Belated reply re: "the" wife

A. Vine avine at ENG.SUN.COM
Tue Nov 9 00:38:26 UTC 1999

Hi Bob (couldn't resist, take a drink),

I would agree that "in college" is a state along the same lines as "in the
hospital".  The many professors on this list may be "at the college", but I
suspect few of them are "in college".  Then again, they can't be "at college"
either, because you can only be "at college" when you're "in college".

Or is this just me?

Reminds me of some list of college student terms I remember reading awhile
back.  The term that got me was "home home", which means where one's family
lives, as opposed to one's dorm room or apartment.


Bob Haas wrote:
> Andrea, would you address this state of being vs. location phenomenon in regards to
> higher education?  I'm thinking of the British "at university" vs. the more
> American "in college."  Or have I got it wrong?
> "A. Vine" wrote:
> > But "in the hospital" is an expression, having no bearing on whether there is
> > one or many area hospital(s).  Not sure if "in the bed" is an expression in your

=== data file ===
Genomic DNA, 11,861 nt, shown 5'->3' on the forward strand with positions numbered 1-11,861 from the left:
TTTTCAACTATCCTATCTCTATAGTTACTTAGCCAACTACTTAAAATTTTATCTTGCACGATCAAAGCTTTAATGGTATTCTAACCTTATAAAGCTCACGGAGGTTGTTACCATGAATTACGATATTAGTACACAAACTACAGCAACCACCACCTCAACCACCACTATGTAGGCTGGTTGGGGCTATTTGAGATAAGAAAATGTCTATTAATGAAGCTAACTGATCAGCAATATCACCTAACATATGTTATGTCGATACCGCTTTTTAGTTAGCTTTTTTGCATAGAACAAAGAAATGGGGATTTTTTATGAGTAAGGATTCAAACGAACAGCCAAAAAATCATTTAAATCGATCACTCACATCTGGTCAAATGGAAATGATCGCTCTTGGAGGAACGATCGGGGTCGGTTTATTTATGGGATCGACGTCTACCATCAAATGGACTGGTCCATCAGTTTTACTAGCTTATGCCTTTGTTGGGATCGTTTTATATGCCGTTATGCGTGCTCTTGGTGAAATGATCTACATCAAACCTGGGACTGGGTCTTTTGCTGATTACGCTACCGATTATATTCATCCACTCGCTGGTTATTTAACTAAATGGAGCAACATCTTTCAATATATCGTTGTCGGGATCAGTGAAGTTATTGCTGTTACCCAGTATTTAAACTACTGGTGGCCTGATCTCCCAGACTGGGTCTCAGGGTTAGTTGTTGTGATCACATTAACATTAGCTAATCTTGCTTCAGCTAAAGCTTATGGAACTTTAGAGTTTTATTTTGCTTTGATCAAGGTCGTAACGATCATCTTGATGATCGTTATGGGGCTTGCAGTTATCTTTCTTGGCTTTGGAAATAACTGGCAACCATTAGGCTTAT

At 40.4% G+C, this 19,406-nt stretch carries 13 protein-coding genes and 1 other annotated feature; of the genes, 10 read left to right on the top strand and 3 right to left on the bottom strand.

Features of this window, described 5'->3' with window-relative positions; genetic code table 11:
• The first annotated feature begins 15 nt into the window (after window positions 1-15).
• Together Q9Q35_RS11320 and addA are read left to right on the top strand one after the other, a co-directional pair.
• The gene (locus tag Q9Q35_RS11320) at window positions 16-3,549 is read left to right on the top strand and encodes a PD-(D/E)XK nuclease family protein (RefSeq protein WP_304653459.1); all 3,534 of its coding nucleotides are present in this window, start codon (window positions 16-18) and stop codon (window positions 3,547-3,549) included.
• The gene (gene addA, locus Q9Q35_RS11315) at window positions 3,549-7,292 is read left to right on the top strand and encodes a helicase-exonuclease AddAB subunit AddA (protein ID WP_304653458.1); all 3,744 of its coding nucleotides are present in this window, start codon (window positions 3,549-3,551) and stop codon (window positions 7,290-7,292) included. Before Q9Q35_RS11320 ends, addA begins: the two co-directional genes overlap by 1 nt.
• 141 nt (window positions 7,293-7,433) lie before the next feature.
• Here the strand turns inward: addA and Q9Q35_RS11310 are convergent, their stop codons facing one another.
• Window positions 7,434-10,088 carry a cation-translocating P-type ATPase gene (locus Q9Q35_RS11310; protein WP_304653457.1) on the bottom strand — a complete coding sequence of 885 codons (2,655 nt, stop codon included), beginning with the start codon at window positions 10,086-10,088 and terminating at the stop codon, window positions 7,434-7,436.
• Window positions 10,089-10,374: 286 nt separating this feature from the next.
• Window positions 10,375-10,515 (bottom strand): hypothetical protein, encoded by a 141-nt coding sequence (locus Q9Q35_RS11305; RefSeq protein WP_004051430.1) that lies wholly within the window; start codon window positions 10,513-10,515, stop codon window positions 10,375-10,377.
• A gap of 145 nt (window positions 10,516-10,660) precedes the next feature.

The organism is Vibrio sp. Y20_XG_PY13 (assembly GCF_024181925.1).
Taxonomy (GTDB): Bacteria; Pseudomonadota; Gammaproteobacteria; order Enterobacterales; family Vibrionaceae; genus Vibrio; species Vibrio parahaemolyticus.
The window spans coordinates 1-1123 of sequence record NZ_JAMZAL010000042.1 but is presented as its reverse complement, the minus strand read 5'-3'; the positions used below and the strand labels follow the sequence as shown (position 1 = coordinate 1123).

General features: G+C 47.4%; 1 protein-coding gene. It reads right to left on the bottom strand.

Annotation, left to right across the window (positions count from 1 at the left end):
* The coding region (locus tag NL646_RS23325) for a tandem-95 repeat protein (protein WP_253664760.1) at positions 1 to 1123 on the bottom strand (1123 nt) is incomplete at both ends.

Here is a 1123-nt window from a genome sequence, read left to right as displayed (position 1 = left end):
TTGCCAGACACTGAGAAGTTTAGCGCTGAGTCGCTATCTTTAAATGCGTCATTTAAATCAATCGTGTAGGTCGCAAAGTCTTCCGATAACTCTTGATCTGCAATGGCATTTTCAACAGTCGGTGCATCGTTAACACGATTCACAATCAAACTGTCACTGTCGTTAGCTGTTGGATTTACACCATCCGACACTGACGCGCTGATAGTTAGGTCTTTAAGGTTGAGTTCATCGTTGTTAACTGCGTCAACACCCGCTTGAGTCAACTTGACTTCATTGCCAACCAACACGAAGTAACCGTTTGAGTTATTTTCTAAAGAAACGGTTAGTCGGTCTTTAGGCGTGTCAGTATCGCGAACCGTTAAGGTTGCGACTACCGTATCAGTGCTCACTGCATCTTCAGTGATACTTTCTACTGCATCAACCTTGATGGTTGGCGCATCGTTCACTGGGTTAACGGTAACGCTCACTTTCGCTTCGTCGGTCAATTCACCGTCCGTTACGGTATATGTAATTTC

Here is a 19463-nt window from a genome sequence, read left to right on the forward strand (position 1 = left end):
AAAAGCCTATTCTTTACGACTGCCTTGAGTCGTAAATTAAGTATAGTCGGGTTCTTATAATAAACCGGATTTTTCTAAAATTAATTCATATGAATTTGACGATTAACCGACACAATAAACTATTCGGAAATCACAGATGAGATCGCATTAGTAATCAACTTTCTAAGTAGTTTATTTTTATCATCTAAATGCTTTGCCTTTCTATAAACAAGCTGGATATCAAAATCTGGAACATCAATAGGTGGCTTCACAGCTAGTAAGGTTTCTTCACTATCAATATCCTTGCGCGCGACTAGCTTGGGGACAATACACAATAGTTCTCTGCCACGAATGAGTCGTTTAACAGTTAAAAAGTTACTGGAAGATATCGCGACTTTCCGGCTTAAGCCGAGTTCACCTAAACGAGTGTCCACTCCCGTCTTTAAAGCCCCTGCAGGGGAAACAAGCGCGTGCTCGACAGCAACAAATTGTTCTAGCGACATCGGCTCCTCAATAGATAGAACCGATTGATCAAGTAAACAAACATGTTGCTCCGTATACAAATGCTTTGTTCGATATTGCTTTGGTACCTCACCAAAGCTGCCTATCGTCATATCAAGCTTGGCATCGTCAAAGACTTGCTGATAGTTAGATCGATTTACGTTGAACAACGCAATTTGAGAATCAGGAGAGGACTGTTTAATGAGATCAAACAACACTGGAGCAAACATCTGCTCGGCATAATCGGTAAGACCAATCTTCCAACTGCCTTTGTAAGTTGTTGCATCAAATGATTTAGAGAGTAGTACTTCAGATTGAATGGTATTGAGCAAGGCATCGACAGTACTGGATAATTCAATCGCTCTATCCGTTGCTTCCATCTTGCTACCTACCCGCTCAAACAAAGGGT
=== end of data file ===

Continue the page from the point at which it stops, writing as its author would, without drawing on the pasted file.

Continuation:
> > example.
> >
> > Perhaps to get away from the connotation of "the" referring to a known hospital,
> > the English say "in hospital".  It's more of a state, as in "in school" vs. "at
> > school".  When talking about my father who is a doctor, I don't say, "he's in
> > the hospital", I say "he's at the hospital".
> >
> > Pardon, I have vague recollections that this has already been discussed.
> >
> > Andrea
> --
> Bob Haas
> Department of English
> High Point University
> University of North Carolina at Greensboro
>                          "Shun the frumious Bandersnatch!"

More information about the Ads-l mailing list